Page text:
Our research – case studies
Increasing the number of organs available for transplantation
Cambridge researchers provided evidence that showed that patients receiving kidneys from donors who died from circulatory failure had similar medium- to long-term outcomes to those who had received kidneys from donors who had died from brain death.
Previously it was believed that organs from circulatory death donors were inferior to those from brain death patients.
This has enabled clinicians to address the severe shortfall in organs available for transplantation, and now circulatory death kidneys account for one-third of all kidney transplants performed in the UK.
BRC researchers have also introduced the practice of sampling kidneys taken from older donors prior to transplantation, allowing them to be examined under the microscope to assess the health of the organ. This helps clinicians decide whether to use these kidneys, potentially reducing the number unnecessarily discarded. This practice is now being examined in a national trial.
Could biopsies of donor kidneys help reduce waiting lists?
In the UK approximately 5,200 people are waiting for a kidney transplant: with only 3,300 transplants carried out each year, the average wait for a kidney is two to three years.
A lot of kidneys are often rejected as they are seen as unsuitable for transplantation, due to the donor’s age or the fact that they had a serious health condition.
To address the shortage, researchers have developed a new tool to analyse kidneys to see if they are suitable for transplantation – including those which have been initially rejected because the donors were too old or too ill.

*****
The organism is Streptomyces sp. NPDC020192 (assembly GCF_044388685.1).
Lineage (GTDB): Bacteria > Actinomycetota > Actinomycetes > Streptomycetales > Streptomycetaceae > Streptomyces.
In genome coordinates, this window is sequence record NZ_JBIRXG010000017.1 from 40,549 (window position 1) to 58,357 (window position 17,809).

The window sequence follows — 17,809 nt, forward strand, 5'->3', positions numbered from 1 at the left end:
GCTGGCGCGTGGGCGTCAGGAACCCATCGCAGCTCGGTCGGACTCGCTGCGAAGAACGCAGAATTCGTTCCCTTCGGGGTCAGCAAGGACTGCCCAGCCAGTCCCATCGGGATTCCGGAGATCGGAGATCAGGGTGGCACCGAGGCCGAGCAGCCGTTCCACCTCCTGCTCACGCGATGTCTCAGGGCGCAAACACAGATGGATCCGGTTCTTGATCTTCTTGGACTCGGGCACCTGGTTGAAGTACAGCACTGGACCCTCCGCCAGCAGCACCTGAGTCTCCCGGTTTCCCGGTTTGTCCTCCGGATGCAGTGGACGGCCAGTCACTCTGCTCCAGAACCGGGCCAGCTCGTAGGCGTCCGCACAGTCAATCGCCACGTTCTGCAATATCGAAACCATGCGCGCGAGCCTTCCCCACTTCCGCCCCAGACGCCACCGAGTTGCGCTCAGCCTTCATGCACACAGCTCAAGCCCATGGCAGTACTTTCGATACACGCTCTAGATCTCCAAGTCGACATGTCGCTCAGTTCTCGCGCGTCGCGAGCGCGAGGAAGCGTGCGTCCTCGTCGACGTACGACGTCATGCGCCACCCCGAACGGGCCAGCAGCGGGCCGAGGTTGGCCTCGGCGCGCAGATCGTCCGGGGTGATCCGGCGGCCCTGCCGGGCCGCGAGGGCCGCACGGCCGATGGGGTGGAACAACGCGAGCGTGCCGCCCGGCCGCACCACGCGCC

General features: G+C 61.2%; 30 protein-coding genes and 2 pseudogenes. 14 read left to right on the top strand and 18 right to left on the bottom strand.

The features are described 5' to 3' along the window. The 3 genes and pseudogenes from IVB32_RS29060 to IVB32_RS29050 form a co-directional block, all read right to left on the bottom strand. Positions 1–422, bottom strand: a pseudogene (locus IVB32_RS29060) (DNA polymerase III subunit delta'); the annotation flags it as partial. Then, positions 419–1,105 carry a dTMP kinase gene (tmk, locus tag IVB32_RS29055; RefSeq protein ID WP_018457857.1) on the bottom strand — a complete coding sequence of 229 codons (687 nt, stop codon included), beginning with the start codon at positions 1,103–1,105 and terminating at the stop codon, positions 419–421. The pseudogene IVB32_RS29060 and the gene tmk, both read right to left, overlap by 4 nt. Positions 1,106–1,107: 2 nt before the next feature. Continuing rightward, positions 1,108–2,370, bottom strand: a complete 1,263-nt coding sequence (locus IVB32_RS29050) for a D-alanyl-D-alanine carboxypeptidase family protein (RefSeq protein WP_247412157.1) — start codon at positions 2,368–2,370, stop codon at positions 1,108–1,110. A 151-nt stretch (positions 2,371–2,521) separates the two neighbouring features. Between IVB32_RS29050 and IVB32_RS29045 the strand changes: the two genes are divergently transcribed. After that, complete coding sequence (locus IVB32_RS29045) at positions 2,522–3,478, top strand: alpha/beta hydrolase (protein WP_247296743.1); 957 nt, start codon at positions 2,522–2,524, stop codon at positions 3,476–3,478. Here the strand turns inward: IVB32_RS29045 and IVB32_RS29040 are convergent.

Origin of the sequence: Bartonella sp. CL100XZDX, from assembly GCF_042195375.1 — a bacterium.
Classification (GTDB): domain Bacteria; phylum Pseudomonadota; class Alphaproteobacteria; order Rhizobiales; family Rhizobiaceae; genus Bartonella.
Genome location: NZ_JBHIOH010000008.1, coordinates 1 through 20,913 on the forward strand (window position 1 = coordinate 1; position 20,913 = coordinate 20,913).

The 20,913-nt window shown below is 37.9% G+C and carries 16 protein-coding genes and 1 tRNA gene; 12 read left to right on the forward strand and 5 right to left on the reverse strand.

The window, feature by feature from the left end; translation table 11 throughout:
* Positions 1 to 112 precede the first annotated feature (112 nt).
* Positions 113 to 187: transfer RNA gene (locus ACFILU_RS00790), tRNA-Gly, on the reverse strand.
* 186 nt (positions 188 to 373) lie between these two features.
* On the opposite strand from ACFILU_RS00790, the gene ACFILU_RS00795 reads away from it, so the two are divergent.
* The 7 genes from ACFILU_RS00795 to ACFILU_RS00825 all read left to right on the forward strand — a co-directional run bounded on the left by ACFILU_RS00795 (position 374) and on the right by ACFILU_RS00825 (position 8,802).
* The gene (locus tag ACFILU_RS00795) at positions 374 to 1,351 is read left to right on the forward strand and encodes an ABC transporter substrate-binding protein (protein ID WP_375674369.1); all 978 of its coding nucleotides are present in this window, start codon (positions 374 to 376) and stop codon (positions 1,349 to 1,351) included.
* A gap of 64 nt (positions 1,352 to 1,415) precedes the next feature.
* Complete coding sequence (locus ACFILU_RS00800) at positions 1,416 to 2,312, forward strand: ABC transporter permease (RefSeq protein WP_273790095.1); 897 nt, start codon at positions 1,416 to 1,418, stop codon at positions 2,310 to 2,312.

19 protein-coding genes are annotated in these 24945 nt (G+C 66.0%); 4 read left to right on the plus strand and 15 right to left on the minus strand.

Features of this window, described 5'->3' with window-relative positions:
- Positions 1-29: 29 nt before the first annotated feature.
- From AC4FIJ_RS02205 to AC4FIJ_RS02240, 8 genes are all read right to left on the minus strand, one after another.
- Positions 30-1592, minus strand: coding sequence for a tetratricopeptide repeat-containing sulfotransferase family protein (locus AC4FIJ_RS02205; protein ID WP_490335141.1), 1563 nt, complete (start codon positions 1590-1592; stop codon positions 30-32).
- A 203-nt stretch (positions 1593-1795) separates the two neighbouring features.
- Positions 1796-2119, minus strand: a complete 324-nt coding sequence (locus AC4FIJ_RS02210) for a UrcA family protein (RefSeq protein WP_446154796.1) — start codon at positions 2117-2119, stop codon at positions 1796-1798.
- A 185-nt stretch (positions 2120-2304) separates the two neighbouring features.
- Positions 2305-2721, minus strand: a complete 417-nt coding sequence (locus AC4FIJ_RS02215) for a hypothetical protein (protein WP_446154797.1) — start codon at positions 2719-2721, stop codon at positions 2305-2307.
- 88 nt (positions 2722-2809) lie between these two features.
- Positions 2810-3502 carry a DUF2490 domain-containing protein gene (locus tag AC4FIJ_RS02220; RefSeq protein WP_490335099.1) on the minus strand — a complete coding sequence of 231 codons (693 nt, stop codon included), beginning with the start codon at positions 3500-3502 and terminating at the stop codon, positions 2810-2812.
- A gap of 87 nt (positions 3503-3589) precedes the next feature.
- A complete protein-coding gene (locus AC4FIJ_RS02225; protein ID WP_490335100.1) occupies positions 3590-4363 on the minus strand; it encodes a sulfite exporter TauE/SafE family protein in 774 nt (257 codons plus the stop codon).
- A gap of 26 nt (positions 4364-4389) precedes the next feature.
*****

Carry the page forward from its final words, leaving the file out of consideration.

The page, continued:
In the largest study of its kind, researchers showed that conducting pre-implantation biopsies to assess the quality of the kidneys can help surgeons determine whether they are suitable for surgery.
There are now proposals to bring these biopsies into routine practice for kidney transplants, so more procedures can be carried out, reducing the number that are discarded. This could lead to reducing waiting times for kidney transplants and save hundreds of lives.
Improving dialysis for kidney patients
Cambridge researchers are investigating why arteriovenous fistulae (AVF) fail in half of patients in a first-of-its-kind trial.
People with end-stage kidney disease require a kidney transplant but as there is a waiting list for suitable kidneys, they also need regular dialysis treatment.
Haemodialysis, where you are hooked up to a machine which flushes the excess fluid and toxins from your blood, it is the most common form of dialysis and one of the ways to receive it is via an AVF.
This is created by joining a small artery to a vein in the patient’s arm. It is less risky than inserting lines into bigger veins, reduces infection and is more popular amongst patients.
But nearly half of all AVF surgeries fail in the first year – and researchers want to investigate what causes them to fail.
The SONAR trail will use ultrasounds to scan patients, who have recently had the AVF surgery, over 10 weeks to find out more about how AVF grow and also to see if problems can be detected earlier, potentially reducing the failure rate and also the need for further surgery.
Patients better off accepting a ‘poorer quality’ liver than waiting for a ‘better’ one, research shows
Research has shown that patients waiting for a liver transplant who accept the first suitable offer may have a greater chance of survival – especially if they have advanced liver disease.
Transplantation practice has changed dramatically in the UK in the last 10 years. For several decades, only those deceased persons who had catastrophic brain injury and were declared ‘brain-stem dead’ (BSD) were considered for donation.